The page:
Notice that the carbon dioxide levels in the air keep rising and rising? Along with the world getting hotter, the carbon dioxide levels are rising, and last year it hit 414.7 parts per million (ppm). This is the highest it has been in at least 800,000 years, and maybe for millions of years! (It's from the burning of fossil fuels.) Soo... the big question is: What will increasingly higher CO2 levels mean for our brains - for our thinking and cognition?
Ever notice that in rooms filled with people, that the air gets stuffier over time? Well, that's the effect of carbon dioxide - as the carbon dioxide levels rise (from us simply exhaling), the air in the room feels stuffier. It can already feel stuffy at 600 ppm. Rooms with people in them (classrooms, office meetings, etc) easily hit over 1000 ppm of carbon dioxide.
Studies suggest that at certain levels of carbon dioxide our thinking gets worse. While study results vary, there does seem to be agreement that "mental processes in the domain of decision making and planning appear to be robustly affected". And yes, a growing number of studies do find pretty scary results.
For example, one 2016 study that looked at indoor air in office buildings found that: "...seven of nine cognitive function domains tested in a strategic management simulation decreased as CO2 increased. Employee scores were 15 percent lower in a day spent working at 945 ppm, and 50 percent lower at 1,400 ppm." It means that the people weren't thinking all that well as the CO2 levels rose in the air they were breathing.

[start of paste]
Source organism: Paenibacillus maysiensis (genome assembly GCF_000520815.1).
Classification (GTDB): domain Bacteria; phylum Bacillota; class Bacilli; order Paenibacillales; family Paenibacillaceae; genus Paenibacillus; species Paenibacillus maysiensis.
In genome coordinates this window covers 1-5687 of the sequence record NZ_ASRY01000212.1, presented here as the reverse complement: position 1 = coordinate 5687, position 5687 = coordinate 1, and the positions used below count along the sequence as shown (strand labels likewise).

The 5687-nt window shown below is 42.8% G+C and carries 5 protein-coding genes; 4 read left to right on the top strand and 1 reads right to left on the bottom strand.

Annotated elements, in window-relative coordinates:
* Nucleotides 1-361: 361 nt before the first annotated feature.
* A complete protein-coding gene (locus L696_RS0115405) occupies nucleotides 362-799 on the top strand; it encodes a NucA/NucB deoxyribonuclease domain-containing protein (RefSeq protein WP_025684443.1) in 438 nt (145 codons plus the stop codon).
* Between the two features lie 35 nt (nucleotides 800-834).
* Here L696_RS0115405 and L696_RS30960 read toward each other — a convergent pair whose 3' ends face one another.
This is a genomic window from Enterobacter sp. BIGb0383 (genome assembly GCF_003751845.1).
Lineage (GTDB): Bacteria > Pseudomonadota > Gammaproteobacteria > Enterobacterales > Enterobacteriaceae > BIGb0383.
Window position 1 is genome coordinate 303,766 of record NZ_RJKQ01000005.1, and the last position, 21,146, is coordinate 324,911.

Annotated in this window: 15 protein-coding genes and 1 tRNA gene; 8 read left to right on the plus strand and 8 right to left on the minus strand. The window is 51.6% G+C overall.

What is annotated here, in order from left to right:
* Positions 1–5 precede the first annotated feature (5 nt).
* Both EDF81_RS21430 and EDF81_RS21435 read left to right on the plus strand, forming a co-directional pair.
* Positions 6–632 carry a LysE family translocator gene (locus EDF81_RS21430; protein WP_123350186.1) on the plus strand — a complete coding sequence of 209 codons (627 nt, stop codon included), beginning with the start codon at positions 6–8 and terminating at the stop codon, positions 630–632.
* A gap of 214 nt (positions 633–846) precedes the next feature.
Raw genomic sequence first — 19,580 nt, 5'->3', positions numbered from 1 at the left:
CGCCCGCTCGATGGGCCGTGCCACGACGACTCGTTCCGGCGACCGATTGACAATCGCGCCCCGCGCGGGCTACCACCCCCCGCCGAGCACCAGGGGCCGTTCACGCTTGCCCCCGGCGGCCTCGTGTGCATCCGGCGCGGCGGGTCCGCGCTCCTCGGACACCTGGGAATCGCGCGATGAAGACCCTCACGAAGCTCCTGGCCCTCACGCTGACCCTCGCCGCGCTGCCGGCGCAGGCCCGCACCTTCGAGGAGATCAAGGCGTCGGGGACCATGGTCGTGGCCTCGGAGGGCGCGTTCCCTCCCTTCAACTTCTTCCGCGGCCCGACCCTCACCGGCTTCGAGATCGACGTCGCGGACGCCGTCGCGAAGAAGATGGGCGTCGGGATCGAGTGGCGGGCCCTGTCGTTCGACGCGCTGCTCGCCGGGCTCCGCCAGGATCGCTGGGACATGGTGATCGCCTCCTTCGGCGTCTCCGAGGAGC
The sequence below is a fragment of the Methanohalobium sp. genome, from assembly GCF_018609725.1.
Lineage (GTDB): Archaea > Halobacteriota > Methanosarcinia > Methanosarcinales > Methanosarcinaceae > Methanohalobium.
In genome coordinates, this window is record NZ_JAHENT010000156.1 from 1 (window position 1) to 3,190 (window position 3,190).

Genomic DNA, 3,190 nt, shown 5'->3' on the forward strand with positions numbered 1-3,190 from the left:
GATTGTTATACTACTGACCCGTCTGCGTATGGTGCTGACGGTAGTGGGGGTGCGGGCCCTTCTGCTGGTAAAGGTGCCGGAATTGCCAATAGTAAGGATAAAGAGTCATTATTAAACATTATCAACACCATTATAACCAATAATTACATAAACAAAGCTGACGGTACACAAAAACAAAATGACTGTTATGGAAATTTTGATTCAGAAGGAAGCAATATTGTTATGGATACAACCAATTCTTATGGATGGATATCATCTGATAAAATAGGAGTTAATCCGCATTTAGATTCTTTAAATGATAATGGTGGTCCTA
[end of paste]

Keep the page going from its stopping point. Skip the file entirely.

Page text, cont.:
Research looking at carbon dioxide effects have generally studied the problem as an "indoor pollutant" and used the outdoor air as a comparison. But what happens when the outdoor air of the future is the "high CO2" level studied today?
Some physical effects of rising carbon dioxide exposure in humans: increased CO2 in the lungs, in the blood, and in the brain (which is associated with reduced oxygen and brain activity), increased sleepiness and anxiety (both of which harm cognitive function), and acidosis (lowered blood pH - which leads to symptoms such as restlessness and a rise in blood pressure). One study in juvenile rats found "reduced levels of neuroprotective growth factor", which harmed brain development and impaired learning and memory.
What about babies and children? Developing fetuses? The elderly? The sick? All unknown. Also, studies looking at effects are short term, but our future (if not changed) will have us exposed to higher and higher levels of CO2 all the time.
Keep in mind that as outdoor carbon dioxide levels rise, indoor levels will also rise. Think about it - opening a window to let in some fresh air will only give you the CO2 levels in the outside air. If that is high and feels stuffy, that's what you'll get. All the time. Why isn't everyone discussing this issue?
Excerpts from Robinson Meyer's article at The Atlantic: The Human Brain Evolved When Carbon Dioxide Was Lower ...continue reading "What Will Rising Carbon Dioxide Levels Do To Our Brains and Thinking Abilities?"